You need to help yourself get through the tough spots and slow patches of game design and a great way to do that is by doing the little things on a regular (daily) basis.
Using brainstorming as an example, if you spend a little bit of time each day thinking of new ideas, you will have a portfolio of ideas to access down the road when you need a new project to work on. The 10 minutes you spend everyday thinking of new ideas are going to add up over the course of time. Even over the course of your current project, you could put in 20 hours of brainstorming in 10 minute increments assuming you are working on you project for 6 months. The idea you can generate in that time will be plentiful and if you spend time refining old ideas, you will have quality ideas as well.
Creating a Backlog
Lets assume you have two or three main projects right now. If you find a way to work on secondary projects in small ways on a regular basis, you can piece together secondary projects to prepare them for the time when they become the main focus. For a concrete example, I have been collecting and creating prototype pieces for a baseball game we plan to work on in 2015. I don’t spend more than 5 minutes to place an order, or look for potential pieces when I am out an about but I am building the pieces I need. Then we get to a point where our current projects are onto production, we will have all we need hit the ground running with our new projects. Take this example and apply that to the number of projects we have waiting to be worked on, we have created a backlog for ourselves that is staged and already prepped. The minutes I spend doing these little things for secondary games saves us hours getting re-familiarized with the game and doesn’t kill the momentum we are building from completing main projects.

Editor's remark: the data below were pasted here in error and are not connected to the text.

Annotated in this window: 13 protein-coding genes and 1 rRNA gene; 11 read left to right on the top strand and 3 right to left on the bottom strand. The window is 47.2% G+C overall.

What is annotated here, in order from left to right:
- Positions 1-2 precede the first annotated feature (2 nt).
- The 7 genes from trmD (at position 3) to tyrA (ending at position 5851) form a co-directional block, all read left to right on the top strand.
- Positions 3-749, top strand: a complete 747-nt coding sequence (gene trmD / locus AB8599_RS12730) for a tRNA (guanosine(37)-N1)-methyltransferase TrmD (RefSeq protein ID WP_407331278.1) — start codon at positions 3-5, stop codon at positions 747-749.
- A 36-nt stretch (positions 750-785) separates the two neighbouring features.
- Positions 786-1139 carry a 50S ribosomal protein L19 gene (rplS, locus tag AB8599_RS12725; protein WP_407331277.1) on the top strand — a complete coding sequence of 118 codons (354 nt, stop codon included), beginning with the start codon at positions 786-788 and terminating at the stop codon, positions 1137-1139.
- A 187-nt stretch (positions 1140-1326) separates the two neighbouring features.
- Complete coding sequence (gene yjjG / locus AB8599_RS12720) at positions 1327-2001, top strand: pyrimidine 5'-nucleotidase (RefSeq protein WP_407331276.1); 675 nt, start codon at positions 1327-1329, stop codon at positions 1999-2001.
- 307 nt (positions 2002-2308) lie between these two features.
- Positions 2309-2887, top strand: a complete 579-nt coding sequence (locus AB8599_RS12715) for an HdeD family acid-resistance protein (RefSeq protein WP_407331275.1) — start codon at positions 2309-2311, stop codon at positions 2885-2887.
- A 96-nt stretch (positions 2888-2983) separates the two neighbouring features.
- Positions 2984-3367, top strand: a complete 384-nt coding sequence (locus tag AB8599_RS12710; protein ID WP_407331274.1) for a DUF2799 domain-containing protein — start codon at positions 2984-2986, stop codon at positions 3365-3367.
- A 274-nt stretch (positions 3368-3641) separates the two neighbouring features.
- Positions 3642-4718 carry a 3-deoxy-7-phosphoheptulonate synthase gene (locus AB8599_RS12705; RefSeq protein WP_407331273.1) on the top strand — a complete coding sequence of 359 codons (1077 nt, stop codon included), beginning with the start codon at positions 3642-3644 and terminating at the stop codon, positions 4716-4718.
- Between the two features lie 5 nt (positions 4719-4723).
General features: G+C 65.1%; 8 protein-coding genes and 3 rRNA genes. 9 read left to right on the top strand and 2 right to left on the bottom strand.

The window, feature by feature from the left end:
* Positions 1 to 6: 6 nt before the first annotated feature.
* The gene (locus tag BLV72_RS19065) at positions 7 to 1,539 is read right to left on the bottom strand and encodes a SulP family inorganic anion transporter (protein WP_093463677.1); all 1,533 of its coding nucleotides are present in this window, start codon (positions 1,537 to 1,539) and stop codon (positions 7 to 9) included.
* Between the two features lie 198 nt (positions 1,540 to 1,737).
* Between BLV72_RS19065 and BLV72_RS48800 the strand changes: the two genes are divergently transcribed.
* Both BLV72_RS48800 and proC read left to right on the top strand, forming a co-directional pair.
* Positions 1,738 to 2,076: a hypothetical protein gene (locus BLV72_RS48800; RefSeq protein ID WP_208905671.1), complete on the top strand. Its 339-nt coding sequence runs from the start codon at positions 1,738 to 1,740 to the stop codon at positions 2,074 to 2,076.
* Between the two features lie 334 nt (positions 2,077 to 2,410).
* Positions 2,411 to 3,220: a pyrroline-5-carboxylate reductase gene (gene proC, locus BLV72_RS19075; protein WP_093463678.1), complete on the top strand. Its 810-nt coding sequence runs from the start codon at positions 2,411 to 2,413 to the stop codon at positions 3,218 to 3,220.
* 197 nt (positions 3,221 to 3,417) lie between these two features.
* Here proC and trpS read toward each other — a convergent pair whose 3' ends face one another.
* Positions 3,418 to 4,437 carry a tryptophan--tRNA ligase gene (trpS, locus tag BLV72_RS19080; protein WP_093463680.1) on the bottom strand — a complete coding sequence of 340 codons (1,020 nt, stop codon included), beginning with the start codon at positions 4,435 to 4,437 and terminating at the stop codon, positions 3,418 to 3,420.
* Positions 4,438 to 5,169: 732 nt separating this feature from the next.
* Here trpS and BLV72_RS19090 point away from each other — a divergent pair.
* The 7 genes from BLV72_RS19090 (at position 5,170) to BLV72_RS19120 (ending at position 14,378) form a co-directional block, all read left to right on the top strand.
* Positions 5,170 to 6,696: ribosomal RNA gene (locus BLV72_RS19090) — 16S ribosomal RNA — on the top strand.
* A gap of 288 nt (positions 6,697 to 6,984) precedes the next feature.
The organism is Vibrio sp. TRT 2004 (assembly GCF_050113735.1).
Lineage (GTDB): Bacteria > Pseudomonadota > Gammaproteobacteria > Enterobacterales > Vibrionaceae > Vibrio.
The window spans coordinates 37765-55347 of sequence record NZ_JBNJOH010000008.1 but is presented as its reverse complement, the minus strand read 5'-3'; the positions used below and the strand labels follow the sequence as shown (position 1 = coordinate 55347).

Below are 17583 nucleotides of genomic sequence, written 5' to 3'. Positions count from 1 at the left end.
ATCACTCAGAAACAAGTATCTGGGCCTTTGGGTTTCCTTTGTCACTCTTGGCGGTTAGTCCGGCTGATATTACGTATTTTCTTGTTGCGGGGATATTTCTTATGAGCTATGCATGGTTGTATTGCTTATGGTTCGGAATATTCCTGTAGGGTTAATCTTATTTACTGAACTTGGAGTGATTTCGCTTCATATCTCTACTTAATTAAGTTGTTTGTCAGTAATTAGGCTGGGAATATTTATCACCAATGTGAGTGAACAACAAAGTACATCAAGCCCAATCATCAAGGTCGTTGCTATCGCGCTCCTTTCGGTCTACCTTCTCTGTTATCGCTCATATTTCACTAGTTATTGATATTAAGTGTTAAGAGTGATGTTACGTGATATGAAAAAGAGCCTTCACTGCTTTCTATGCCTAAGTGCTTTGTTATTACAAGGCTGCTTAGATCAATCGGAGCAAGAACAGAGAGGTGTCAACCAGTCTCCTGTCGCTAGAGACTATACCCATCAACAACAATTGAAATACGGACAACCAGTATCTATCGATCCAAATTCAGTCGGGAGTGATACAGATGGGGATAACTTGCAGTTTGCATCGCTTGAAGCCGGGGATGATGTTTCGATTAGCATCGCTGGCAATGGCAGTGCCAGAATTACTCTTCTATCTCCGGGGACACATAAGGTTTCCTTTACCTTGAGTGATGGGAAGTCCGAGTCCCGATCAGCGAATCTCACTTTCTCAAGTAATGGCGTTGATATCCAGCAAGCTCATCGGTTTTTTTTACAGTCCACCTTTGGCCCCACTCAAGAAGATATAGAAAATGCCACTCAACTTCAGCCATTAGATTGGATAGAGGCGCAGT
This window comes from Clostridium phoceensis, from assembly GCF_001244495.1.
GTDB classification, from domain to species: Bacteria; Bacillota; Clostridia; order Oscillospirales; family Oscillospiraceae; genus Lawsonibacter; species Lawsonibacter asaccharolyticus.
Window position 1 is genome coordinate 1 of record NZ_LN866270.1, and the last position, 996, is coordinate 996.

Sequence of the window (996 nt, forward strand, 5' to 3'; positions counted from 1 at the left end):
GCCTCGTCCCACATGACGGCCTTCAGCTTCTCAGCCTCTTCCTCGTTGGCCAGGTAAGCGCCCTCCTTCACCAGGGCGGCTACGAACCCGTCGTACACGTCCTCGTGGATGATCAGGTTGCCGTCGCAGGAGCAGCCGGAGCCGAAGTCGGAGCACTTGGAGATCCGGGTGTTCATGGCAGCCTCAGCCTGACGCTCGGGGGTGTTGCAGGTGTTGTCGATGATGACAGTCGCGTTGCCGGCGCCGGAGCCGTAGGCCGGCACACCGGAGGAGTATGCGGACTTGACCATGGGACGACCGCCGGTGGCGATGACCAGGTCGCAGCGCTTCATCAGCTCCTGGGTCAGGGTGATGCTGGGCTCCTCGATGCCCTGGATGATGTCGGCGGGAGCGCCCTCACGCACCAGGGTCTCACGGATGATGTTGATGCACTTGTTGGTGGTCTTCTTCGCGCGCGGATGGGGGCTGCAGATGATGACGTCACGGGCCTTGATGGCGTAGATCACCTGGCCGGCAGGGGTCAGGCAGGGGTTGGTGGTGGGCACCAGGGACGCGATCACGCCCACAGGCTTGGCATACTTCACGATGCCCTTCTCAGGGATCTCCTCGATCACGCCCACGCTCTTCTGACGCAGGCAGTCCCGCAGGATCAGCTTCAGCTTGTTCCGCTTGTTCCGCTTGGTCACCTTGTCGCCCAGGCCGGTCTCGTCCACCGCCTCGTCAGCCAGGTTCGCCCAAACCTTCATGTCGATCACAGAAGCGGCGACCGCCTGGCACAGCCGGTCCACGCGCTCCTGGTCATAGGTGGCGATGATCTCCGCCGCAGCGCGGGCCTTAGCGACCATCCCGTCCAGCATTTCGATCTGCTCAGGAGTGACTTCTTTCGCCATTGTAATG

This is by far the easiest little thing you can do on a daily basis. Meet and talk to the people that are part of this hobby. We are lucky enough to be able to live on twitter during the day. When we started we had a couple interactions with people on a weekly basis. Now that we have been on Twitter for 9 months, we get to talk to new people almost on a daily basis. The conversation might be a 4 tweet exchange, but that little exchange could turn into a regular game friendship 6 months from now.
Time is a Pain and an Asset
The fact that games take so long to design makes being a designer very difficult. Designers need the drive, focus, and energy to keep going. The asset side of the time it takes to design games is the fact that there is huge opportunity to get the little things done on a regular basis.
If you have any comments or questions, leave a comment here or email Chris at email@example.com
If you have made it this far, would you like to go a little farther? We have a regular Google hangout with other designers. We talk about the games we are working on and share helpful tips and ideas on how to make designing our game easier. We meetup every other Saturday. Either comment here or tweet me or email me and I will add you to the list and send you a link to the Google hangout.